One simple explanation is that we just like stories. We like to see how characters placed in certain situations will genuinely react — it gives us some insight into how humans work, think, and act without needing to be the ones in the situation. Reality TV can actually give some pretty poignant social insight.
But this explanation doesn’t cut it for me. I don’t watch reality TV to learn about how people work (nor, I imagine, do most loyal viewers of Love Island or The Bachelor). Nope, I dug into 90 Day Fiance purely for the entertainment value. And after taking a close, hard look at myself, I gained some insight into why I enjoyed it — and why I think we, as a society, turn to reality TV for our drama quick fix:
1. My life may be messed up, but at least it’s not like theirs. The first hard truth I had to accept was that I enjoyed the drama precisely because it wasn’t my own — and further, it distracted me from my own. Watching David’s naivete on 90 Days let me put aside my own insecurities surrounding relationships, because there’s no way I’d ever be that naive. It’s rhetoric we heard as early as elementary school — bullies bully to distract from the messes in their own lives. I watched 90 Days to distract me from mine.
2. We get to be the smart ones. Have you ever watched a reality TV show and gotten some sick enjoyment from yelling at the television? I can’t even tell you how many times I shouted “Dump his ass, you deserve better!” at Rose re: her relationship with Big Ed. Maybe this is just because I’m opinionated, but I think we all to an extent get satisfaction out of thinking we know what’s best for others — and reality TV lets us put that knowledge on full display, even if only just in our living rooms.
3. We just plain love drama. I have a confession to make — I love drama. So do you, probably. We all get some sadistic pleasure from the shock value of IRL drama, whether it comes through a news notification of a celeb breakup or a Buzzfeed article about the 23 Craziest Things Bosses Said to Their Employees. Reality TV is a no-brainer in the drama department. This past season of The Bachelorette saw a season high number of viewers in the episode where Clare Crawley left and Tayshia Adams took over — arguably the most dramatic episode of the season.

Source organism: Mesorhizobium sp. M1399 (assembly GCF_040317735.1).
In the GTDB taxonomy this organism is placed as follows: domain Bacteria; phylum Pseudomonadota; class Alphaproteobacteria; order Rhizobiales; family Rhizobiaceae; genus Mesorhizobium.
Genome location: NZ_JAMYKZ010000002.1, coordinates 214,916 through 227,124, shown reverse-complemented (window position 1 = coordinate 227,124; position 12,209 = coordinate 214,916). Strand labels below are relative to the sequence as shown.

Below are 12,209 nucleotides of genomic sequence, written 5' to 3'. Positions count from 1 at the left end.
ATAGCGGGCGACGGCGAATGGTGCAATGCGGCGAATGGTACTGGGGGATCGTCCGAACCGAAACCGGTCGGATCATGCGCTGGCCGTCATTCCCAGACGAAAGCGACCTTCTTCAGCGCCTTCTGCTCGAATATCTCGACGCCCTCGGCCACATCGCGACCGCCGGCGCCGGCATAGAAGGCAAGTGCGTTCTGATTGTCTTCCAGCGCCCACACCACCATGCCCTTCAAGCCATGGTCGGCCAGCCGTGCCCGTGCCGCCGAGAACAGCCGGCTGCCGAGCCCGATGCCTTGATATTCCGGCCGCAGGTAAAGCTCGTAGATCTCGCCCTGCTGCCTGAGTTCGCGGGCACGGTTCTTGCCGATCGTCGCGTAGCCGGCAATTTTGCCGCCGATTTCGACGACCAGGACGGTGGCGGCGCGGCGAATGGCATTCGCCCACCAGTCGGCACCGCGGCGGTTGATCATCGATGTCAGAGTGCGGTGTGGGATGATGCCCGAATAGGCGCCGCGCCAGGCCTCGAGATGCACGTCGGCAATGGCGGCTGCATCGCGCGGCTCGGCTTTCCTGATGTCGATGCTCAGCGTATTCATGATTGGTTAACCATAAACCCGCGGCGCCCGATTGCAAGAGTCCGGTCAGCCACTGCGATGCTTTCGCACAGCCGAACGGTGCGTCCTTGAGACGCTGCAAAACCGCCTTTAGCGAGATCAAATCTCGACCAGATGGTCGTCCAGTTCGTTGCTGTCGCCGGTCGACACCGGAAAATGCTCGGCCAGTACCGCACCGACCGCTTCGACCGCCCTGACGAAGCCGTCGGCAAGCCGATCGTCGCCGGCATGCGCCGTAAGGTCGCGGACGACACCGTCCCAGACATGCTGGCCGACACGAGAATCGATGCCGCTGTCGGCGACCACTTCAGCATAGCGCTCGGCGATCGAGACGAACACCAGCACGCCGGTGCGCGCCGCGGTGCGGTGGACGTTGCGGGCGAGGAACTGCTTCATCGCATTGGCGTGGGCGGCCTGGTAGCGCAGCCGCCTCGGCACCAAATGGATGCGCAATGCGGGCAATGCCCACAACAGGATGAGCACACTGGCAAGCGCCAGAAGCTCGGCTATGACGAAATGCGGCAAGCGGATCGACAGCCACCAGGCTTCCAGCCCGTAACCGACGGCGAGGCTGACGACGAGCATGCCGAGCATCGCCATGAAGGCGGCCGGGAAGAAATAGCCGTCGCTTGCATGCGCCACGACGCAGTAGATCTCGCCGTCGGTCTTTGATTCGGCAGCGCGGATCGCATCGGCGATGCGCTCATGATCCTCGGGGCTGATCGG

Reality television gives us all the juicy shock-value pleasure of IRL drama without any of the potentially negative impacts on our own lives. It lets us experience a range of emotions in an hour or two on a Tuesday night, and maybe (if we’re super invested) gives us a conversation point with our coworkers the next day.
But is this right? Is it ethical, is it morally okay to fetishize the seemingly real pain, anger, anguish of reality television stars? They make money off of it, sure, but we all know (or have at least heard) that money can’t buy happiness. Moreover, are we as the audience okay with essentially being emotional parasites that feed off the stars, perpetuating a system that really only benefits the networks in control of the whole thing?
I don’t have answers for any of the above. Half of me says no, this isn’t right, and turning humans into a circus spectacle isn’t okay. The other half of me would like to pop the top off of a pint of ice cream and turn on another season of 90 Days to further distract me from my own problems. Should I choose the latter, I find myself suddenly reduced to twelve-year-old Emily — an incredibly insecure young girl who would make fun of people on YouTube because it gave her some sense of worthiness, of being above and better. She sits in front of a screen after school, fresh wounds still festering from a classmate making fun of her side ponytail (which she’d thought made her look effortlessly cool) and she clicks on video after YouTube video, seeking something to compare herself to and come out on top.
What are your thoughts on the exploitation of feelings for reality TV? Let us know in the comments.